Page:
Mental Health and The Black Male-pt. 1

invisiblecrisisC.W. Stratton

We all have mental health, but we all do not have mental illness…”

Through the years, there have been absolute evidence that much of the services and supports that individuals utilize on a daily basis in order to better cope with certain emotions/feelings or mental disorders, has not been proven helpful or effective to “everyone”.  The history also points to the African American’s reluctance to seek assistance or to speak with someone from the dominant culture (White population). Many of us do not immediately connect this reluctance to the history or racism, prejudice, slavery, and discrimination; which are integral parts of American history and of the African American experience.  This writing is not to continue rehashing the history or to create a Us vs Them situation.  It’s about enlightening and informing, in an effort to begin healing during the current climate we are in.  There are some communities that are really in crisis and some do not even acknowledge it.  This moment of crisis can either break everyone or create solid supports to assist those who are suffering.

Seeking help for intense emotions, confusion, fears, substance use, or cognitive difficulties was something that was not sought.  If you were to even bring it up, the messages received was that you were weak, you were told to suck it up, man-up, or just get over it.  I’m my earlier years, the phrase was “put a H on your chest and handle it”.  In knowing this or hearing this, you would never ask for help with what you were experiencing.  So, you just hold on and stuff the feelings. These messages have been handed down from one generation to the next.  Even today, many of us as adults, are relaying this to our young people.  This is unfortunate. Many of us remember and know the old adage, “what goes on my in house stays in my house”.  We may have heard this from our parents, other family members, or some of us are relaying this same message to our young today.  When this is being relayed to anyone in the home, especially to a young person, it can be troubling in the long run.  If I have to utter these words at any point means that something occurring in the home shouldn’t be occurring.  These things could be:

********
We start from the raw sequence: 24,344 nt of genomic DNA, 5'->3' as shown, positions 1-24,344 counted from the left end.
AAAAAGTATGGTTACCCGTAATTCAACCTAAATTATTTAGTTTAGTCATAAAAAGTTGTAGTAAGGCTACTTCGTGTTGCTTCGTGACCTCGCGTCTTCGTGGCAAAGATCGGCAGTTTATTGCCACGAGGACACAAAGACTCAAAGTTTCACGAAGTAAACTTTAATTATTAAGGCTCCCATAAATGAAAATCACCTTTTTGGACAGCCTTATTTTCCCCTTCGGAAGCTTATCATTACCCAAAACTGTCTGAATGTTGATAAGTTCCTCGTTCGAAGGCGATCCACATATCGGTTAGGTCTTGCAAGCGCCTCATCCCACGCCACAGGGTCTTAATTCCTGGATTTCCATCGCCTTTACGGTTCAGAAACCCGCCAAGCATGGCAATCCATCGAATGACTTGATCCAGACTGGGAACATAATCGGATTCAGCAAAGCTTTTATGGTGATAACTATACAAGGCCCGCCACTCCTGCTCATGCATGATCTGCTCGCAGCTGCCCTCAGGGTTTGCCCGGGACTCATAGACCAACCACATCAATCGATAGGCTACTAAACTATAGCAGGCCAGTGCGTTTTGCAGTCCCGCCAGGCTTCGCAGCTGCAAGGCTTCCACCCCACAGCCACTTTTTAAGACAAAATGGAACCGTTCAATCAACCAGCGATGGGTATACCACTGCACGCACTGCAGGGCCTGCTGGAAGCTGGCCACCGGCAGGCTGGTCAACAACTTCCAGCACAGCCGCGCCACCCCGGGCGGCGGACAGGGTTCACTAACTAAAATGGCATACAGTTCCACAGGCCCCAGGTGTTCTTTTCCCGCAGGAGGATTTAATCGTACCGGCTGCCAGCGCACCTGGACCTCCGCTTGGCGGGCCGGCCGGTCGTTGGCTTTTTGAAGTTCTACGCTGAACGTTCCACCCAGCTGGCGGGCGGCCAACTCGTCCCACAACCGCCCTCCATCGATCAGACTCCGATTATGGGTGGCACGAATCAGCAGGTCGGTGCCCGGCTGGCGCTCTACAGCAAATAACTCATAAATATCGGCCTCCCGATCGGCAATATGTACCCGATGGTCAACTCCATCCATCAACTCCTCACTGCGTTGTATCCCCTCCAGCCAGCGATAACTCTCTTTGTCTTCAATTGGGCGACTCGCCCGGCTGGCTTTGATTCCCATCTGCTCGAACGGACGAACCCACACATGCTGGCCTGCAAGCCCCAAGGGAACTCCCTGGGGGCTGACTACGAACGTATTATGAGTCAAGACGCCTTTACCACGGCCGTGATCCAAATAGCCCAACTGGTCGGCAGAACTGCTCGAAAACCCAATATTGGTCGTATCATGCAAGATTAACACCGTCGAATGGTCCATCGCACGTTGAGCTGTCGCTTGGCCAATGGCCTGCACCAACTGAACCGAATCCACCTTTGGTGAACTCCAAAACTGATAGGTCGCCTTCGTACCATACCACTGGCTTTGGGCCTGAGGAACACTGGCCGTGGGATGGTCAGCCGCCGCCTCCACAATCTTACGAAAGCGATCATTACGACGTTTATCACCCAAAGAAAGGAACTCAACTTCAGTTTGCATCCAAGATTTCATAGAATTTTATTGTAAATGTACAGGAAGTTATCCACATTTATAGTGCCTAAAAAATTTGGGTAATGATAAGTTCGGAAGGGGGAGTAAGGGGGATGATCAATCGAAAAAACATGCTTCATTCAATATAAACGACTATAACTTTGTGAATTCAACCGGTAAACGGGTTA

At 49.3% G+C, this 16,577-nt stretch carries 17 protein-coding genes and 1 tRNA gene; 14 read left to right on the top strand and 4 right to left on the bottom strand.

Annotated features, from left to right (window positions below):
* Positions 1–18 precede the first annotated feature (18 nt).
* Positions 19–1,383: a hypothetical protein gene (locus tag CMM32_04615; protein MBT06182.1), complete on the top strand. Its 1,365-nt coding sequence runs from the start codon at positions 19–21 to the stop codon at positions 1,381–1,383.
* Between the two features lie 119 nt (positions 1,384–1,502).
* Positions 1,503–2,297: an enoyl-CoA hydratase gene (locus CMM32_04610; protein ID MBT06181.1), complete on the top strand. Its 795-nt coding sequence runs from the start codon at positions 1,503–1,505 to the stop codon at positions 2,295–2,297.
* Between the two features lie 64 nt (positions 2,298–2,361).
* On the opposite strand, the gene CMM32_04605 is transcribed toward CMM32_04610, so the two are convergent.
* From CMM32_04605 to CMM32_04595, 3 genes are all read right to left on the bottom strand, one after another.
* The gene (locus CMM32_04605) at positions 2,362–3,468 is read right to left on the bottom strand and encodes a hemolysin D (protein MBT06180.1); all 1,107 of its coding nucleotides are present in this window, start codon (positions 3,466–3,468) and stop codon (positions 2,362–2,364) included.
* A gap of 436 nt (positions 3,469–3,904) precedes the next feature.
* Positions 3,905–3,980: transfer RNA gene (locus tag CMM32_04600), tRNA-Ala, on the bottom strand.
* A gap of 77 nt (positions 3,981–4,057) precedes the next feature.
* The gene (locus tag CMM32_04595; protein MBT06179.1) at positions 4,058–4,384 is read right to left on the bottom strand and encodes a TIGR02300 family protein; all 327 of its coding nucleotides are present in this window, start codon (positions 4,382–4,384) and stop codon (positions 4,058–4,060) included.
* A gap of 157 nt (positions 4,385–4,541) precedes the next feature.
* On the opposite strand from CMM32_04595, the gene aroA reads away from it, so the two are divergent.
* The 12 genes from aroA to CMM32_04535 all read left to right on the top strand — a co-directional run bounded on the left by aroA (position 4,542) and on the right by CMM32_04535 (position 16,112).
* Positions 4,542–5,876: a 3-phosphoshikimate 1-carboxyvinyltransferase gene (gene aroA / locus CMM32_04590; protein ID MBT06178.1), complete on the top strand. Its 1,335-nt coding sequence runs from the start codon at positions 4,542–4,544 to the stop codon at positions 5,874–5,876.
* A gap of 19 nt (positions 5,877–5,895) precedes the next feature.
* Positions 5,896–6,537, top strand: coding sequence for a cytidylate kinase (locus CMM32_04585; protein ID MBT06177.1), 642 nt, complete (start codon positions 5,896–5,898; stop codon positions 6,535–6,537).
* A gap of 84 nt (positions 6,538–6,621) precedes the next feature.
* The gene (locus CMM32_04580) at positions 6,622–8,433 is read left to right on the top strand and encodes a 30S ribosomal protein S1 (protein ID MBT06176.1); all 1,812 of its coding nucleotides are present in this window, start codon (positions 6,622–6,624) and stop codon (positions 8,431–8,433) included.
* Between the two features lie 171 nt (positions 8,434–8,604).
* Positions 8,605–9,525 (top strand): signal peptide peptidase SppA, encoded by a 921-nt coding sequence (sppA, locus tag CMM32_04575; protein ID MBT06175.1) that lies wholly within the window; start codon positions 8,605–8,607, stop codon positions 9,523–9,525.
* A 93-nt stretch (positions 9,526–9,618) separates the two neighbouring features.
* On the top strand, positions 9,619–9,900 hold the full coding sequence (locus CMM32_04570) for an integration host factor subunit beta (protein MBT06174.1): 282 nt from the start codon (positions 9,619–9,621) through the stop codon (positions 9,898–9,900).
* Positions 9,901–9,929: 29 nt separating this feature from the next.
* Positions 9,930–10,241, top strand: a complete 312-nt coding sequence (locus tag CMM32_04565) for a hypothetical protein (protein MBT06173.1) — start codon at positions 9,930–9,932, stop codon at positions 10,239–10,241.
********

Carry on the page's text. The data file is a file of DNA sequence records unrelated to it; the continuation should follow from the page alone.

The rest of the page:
*Verbal Abuse

*Emotional Abuse

*Violence

*Illegal Activity

*Neglect (lack of food, cleanliness, or care)

*Other forms of Abuse

*Substance Use

*Abruptly Absent Parent (due to incarceration)

*Emotionally Unavailable Parent

So, we tell our young people in our homes to be sure to keep all of these things a secret and go out into the world and be the best person they can be. However, when they screw up in the process they will be punished on some level.  Just imagine that. That’s a lot to put on a young person to carry around and expect them to be fully functioning and worry-free individuals. Many of the above listed issues that are present in the home will or can result in forms of “trauma”.  Trauma isn’t just about being a victim of a violent situation or crime.  Being witness to many of those things listed have a great potential to result in trauma.  As you can notice, “emotionally unavailable parent” is list as well.  I can’t tell you how many times I’ve heard someone say, “I take care of mine” or “they don’t need for nothing”. Yes, we can house a child and buy them things, but are we emotionally available for them, when they are in need?  When a parent isn’t there at this level, it can be devastating.